Maya: Lords of Time will explore the time-ordered universe through the Maya’s intricate calendar systems, and investigate how their history and culture followed a rhythm set by the motion of heavenly bodies. Through touch screen interaction, replicas of Maya monuments, and over twenty Central American artifacts, the exhibition tells the story of how divine kings used their control over the calendar and its grand public rituals to assert their power.
For 2,000 years, the Maya flourished in southern Mexico and parts of Central America, their grand cities featuring carved stone temple pyramids, and palaces bearing royal portraits and a complex hieroglyphic script. While these ancient kingdoms were mysteriously abandoned, the Maya did not disappear. The objects in the exhibition demonstrate the artistic and cultural legacy of the Maya, which continues today.
Jade jewelry, colorful pots depicting gods and warriors, and life-size replicas of the palaces and temples of the Classic Maya kingdom of Copan tell the story of the ancient Maya. Most of the archaeological objects were excavated by Penn Museum archaeologists in Guatemala and Honduras.
Maya: Lords of Time offers visitors a rare opportunity to view spectacular examples of Classic Maya art and delve into the Maya people’s extraordinary, layered, and shifting concepts about time,” said Loa Traxler, co-curator of the exhibition.
Visitors will be able to combine Maya glyphs into names and conduct a virtual exploration of a Maya archaeological site. They will also “meet” experts through video interviews with a Maya archaeologist and a present-day Maya tour guide, who shares the contemporary concerns of the Maya.
Exhibition programming will feature Stroller Tours on the Mayan calendar and folktales at 10:00 a.m. on March 7 and April 18 and a Maya Festival featuring local Maya craftspeople and musicians from 1:00–4:00 p.m. April 9.
Ted Fischer, Professor of Anthropology at Vanderbilt University, will discuss, “The Once and Future Maya: Cultural Revival and Resurgence in the Modern World,” February 25 at 5:15 p.m. and archaeologist James J. Aimers of State University of New York at Geneseo will give a lecture about the Maya collapse on April 5 at 7:30 p.m.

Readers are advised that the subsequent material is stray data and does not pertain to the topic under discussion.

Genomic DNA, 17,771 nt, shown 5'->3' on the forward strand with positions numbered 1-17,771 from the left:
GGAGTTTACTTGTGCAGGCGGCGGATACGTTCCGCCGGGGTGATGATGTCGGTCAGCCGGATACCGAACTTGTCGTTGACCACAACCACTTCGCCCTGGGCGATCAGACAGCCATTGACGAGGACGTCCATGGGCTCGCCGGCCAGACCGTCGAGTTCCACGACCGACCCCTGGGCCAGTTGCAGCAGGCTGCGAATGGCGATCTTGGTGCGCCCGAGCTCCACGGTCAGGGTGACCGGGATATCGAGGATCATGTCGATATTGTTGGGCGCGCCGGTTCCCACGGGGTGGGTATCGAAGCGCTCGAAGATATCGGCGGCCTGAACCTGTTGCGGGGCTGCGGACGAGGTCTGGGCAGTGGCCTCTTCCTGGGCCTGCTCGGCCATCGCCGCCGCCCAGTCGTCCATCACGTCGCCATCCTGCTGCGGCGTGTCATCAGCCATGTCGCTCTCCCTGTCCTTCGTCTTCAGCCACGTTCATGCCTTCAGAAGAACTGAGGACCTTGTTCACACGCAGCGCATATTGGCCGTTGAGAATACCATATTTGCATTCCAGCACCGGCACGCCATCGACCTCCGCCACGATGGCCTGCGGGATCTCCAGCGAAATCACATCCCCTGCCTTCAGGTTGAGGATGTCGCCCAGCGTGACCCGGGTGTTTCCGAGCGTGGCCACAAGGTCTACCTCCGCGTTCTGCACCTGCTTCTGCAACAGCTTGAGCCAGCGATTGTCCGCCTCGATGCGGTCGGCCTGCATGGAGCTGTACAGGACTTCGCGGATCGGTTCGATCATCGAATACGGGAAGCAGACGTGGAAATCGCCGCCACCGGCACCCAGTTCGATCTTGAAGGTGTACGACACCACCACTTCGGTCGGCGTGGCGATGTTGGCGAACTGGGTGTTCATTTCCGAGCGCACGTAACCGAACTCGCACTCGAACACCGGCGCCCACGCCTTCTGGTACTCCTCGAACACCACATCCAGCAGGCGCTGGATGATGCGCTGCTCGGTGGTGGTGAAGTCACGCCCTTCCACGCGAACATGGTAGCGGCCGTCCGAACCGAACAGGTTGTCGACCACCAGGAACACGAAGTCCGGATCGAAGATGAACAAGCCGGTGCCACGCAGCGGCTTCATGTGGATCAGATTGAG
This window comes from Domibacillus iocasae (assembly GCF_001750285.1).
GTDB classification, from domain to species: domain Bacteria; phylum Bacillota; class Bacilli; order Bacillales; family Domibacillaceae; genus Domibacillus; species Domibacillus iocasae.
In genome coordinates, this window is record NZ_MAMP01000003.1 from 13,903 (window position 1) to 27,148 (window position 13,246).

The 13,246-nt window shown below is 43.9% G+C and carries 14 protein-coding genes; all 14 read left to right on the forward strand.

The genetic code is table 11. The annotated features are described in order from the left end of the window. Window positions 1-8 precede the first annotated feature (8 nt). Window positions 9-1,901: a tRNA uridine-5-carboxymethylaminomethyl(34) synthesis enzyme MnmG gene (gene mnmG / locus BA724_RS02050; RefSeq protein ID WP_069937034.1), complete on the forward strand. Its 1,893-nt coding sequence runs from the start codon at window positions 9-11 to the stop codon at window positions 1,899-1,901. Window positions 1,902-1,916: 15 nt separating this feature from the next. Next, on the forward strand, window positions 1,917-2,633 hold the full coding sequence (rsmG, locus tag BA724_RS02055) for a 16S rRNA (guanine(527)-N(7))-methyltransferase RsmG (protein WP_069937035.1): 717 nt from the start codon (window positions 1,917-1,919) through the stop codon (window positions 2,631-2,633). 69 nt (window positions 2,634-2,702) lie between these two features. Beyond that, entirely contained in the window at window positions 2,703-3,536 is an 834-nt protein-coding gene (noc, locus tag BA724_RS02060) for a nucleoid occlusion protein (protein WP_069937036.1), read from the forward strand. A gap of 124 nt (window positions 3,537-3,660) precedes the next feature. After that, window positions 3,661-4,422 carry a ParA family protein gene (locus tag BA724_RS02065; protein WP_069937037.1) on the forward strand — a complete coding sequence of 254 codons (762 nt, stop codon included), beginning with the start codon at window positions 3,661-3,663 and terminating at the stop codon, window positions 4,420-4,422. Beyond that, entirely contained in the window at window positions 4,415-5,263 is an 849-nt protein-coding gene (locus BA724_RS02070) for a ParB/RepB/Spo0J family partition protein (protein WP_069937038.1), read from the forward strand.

The exhibition is organized by the University of Pennsylvania Museum of Archaeology and Anthropology in partnership with the Honduran Institute of Anthropology and History, and curated by Loa Traxler, Director of Museum Studies at the University of New Mexico who also excavated at the site of Copan from 1989 to 2003 with the Penn Museum. Simon Martin, Associate Curator of the Penn Museum’s American Section and a leading Maya epigrapher, is co-curator of the exhibition.
Maya: Lords of Time is made possible in part by a major grant from the National Endowment for the Humanities: Exploring the human endeavor, and lead support from The Annenberg Foundation and the Selz Foundation.
The exhibition is presented at the McClung Museum by Home Federal Bank, Ann and Steve Bailey, the William B. Stokely Jr. Foundation, UT Ready for the World, the Hispanic Chamber of Commerce of East Tennessee, and HoLa Hora Latina. Additional support is provided by Knox County, the City of Knoxville, and the Arts and Heritage Fund.
The McClung Museum is located at 1327 Circle Park Drive. Museum admission is free, and the museum’s hours are 9:00 a.m. to 5:00 p.m. Monday to Saturday and 1:00 to 5:00 p.m. on Sundays. Groups may schedule tours by calling 865-974-2144 or emailing firstname.lastname@example.org. Free two-hour museum parking passes are available from the parking information building at the entrance to Circle Park Drive on weekdays by request. Free parking is available on Circle Park Drive on a first-come, first-served basis on weekends. Free public transportation to the museum is also available via the Knoxville Trolley Vol Line.
Debbie Woodiel (865-974-2144, email@example.com)
Catherine Shteynberg (865-974-6921, firstname.lastname@example.org)